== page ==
Judson Crews, poet, editor, publisher, and book dealer, was born June 30, 1917, in Waco, Texas. Crews received both the B.A. (1941) and M.A. (1944) in Sociology from Baylor University, and during 1946-1947 studied fine arts at Baylor. In addition, Crews did graduate study at the University of Texas, El Paso in 1967. He has worked as an educator at Wharton County Junior College, New Mexico (1967-1970), the University of New Mexico, Gallup Branch (1971-1972), and at the University of Zambia (1974-1978). He has also been involved in social work. After two years in the U. S. Army Medical Corps during World War II, Crews moved his family and business, Motive Press, from Waco, Texas, to Taos, New Mexico, where he began his writing and publishing career in earnest.
He started the Este Es Press in 1946, which remained in operation until 1966. The little magazines with which he was involved from 1940 to 1966 include The Deer and Dachshund, The Flying Fish, Motive, The Naked Ear, Poetry Taos, Suck-Egg Mule: A Recalcitrant Beast, Taos: A Deluxe Magazine of the Arts, and Vers Libre. (further reading…)
Described by Kenneth Rexroth as “one of the most accomplished, one of the most influential” of the postwar American poets, Robert Duncan was an important part of both the Black Mountain school of poetry, led by Charles Olson, and the San Francisco Renaissance, whose other members included poets Jack Spicer and Robin Blaser. A distinctive voice in American poetry, Duncan’s idiosyncratic poetics drew on myth, occultism, religion—including the theosophical tradition in which he was raised—and innovative writing practices such as projective verse and composition by field.
Envisioned as the monthly newsletter of The Rhymers Club at U.C. Berkeley, R.C. Lion ran for three issues from 1966 to 1967. Editors of the newsletter included Ron Loewinsohn, David Bromige, Sherril Jaffe, and David Schaff.
The Club was open to all, “the hope being how a place might come into fact where a writer can give and take heart and impetus among his fellows, exchange information pertinent or otherwise, tell lies, insist on his visions, and hear readings, taped or live, by writers unlikely to be available.”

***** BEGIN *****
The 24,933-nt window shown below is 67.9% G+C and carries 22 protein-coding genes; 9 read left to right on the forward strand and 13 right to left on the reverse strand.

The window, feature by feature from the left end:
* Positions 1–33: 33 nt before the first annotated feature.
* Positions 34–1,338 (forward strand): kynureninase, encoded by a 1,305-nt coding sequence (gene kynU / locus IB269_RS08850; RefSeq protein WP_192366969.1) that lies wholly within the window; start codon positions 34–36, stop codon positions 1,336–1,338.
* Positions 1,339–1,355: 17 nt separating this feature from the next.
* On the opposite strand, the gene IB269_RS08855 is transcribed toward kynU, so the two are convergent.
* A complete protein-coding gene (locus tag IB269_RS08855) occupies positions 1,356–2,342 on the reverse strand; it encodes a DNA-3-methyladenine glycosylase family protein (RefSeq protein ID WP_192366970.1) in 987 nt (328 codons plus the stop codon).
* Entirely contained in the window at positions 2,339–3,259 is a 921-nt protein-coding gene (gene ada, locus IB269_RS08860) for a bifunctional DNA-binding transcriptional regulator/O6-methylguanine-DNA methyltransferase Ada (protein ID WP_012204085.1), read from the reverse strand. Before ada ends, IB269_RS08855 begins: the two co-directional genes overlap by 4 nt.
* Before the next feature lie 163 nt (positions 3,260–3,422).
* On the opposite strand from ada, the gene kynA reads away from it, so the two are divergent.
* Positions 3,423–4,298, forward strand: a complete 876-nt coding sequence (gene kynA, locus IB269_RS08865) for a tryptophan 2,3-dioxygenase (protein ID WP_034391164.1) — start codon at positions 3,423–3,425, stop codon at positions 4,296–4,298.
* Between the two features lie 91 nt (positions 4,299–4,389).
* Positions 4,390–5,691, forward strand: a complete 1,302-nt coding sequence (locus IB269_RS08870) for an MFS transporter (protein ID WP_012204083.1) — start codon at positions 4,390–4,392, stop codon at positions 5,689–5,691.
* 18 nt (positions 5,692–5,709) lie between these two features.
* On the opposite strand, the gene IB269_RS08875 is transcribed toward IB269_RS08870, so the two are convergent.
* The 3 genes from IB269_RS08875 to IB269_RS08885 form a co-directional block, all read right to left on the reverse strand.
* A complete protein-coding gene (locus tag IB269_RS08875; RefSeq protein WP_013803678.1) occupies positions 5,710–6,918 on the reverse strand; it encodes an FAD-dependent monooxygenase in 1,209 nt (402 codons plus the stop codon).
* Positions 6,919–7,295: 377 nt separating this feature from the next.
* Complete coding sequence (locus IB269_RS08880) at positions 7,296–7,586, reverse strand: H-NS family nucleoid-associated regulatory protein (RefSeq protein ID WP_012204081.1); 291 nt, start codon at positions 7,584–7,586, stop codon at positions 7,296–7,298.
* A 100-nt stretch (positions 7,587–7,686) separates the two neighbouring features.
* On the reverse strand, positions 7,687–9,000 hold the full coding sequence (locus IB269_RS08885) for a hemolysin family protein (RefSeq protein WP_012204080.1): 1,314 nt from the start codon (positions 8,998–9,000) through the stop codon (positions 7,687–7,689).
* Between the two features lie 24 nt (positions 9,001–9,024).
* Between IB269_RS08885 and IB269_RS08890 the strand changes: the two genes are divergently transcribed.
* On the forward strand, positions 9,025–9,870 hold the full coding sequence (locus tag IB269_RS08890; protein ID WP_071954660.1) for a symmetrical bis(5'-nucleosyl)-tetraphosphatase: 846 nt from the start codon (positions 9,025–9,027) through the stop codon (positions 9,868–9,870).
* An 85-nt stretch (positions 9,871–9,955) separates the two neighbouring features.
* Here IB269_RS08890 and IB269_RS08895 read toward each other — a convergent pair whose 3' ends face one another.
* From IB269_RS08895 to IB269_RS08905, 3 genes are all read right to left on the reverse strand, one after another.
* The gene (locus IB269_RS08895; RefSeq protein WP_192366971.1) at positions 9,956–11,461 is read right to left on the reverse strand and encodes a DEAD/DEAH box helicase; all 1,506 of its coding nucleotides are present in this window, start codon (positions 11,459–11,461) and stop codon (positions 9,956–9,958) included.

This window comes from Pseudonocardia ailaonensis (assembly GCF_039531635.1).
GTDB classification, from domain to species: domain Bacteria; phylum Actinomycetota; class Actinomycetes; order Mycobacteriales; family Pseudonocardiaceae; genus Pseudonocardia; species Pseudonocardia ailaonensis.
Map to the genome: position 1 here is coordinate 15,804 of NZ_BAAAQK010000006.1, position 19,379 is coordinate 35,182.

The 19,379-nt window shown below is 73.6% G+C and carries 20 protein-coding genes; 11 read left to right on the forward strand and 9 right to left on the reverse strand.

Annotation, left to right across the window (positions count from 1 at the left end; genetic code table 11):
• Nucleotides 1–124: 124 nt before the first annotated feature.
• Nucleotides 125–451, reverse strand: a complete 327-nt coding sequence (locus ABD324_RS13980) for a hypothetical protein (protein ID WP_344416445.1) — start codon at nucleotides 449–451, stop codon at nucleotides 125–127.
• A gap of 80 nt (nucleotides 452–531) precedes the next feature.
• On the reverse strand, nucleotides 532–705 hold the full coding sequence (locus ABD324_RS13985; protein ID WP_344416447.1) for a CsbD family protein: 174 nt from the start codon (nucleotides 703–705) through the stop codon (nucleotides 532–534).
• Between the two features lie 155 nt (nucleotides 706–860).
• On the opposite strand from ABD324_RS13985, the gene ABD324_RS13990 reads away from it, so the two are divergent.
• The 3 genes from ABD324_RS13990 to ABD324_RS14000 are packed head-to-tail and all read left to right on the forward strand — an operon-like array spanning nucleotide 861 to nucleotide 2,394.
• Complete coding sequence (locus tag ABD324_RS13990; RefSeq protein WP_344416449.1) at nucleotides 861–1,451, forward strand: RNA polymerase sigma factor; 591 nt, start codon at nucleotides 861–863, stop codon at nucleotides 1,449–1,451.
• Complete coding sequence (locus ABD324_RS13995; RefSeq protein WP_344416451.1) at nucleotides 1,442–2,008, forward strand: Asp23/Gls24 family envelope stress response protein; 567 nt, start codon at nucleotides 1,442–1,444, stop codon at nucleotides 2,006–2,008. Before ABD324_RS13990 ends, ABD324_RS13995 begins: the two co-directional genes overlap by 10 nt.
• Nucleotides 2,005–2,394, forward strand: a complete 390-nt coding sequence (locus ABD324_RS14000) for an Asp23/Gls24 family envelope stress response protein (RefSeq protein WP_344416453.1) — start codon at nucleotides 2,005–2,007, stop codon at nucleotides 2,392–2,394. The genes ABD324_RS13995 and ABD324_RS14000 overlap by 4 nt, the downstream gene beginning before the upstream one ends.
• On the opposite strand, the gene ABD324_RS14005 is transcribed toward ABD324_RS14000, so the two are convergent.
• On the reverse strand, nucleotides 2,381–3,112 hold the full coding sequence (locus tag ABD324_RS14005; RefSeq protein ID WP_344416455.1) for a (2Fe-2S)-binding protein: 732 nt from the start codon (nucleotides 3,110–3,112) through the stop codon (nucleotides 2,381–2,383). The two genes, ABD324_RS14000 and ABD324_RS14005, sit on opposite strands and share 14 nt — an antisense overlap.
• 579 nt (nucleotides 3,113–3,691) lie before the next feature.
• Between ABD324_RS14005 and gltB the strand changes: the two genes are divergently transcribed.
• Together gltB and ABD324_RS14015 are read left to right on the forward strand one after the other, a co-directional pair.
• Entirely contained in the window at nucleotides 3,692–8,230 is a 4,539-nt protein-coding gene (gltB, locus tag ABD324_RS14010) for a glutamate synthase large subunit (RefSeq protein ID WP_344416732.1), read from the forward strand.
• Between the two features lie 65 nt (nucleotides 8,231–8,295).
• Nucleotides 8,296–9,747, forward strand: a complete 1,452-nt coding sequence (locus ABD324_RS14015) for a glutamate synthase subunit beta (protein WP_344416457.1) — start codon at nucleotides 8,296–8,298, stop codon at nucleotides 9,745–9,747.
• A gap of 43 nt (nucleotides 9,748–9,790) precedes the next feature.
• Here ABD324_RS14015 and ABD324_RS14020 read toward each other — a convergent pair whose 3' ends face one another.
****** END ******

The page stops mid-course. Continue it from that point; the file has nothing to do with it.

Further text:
Published during the so-called “magazine wars” of the early 1960s, George Stanley’s THE SAN FRANCISCO CAPITALIST BLOODSUCKER-N lasted just one issue. Stan Persky, Lew Ellingham, and Gail Chugg edited M, gathering contributions from a box at Gino & Carlo’s Bar in San Francisco’s North Beach. Richard Duerden was editing FOOT; with Ron Loewinsohn he was also editing THE RIVOLI REVIEW, produced in Duerden’s apartment on Rivoli Street in the Haight-Ashbury district. Loewinsohn and Richard Brautigan soon produced another magazine, CHANGE.
As Ron Loewinsohn recalled, “Everybody seemed to have access to a mimeograph machine. You could then put out your own magazine. This was marvelous: it meant instant publication, instant reaction from people.”
It wasn’t until 1964, that Stan Persksy’s OPEN SPACE took up the publishing necessary to the Jack Spicer circle and its friends…
Inspired by Stan Persky’s OPEN SPACE, Luther T. Cupp edited COW, which ran for three issues from 1965-1966. Cupp was nicknamed “Link” by Jack Spicer and went by the name Link Martin.
Contributors to this short-lived North Beach magazine include: Lawrence (Larry) Fagin, Stan Persky, Robin Blaser, George Stanley, Harold Dull, Joanne Kyger, Jack Spicer, Ronnie Primack, and others. (further reading…)
Starting with the publication of HEARSE 1 in 1957, E. V. Griffith’s HEARSE PRESS would go on to publish 17 issues of the little magazine, a series of 18 chapbooks including Charles Bukowski’s first, and COFFIN, a portfolio of broadsides. Among those published by HEARSE PRESS are Richard Brautigan, Charles Bukowski, Judson Crews, Russell Atkins, Mason Jordan Mason, Larry Eigner, Lawrence Ferlinghetti, Allen Ginsberg, Joel Oppenheimer, Paul Blackburn, Robert Creeley, LeRoi Jones, and many more.
According to Griffith in SHEAF, HEARSE, COFFIN, POETRY NOW: A HISTORY (Hearse Press, 1996):
“In format, HEARSE was a center-stapled booklet 5.5″ x 8.5″ page size; the wire staples which held the propensity for rusting. The Rhino Bristol cover stock ran through several different colors — blue, gray, green, yellow, and (much later) pink — with the name in black ink. (A few issues varied this by using white cover stock, and a colored ink.) Its appearance owed much to — in fact, almost copied — Larsen’s EXISTARIA.” (more…)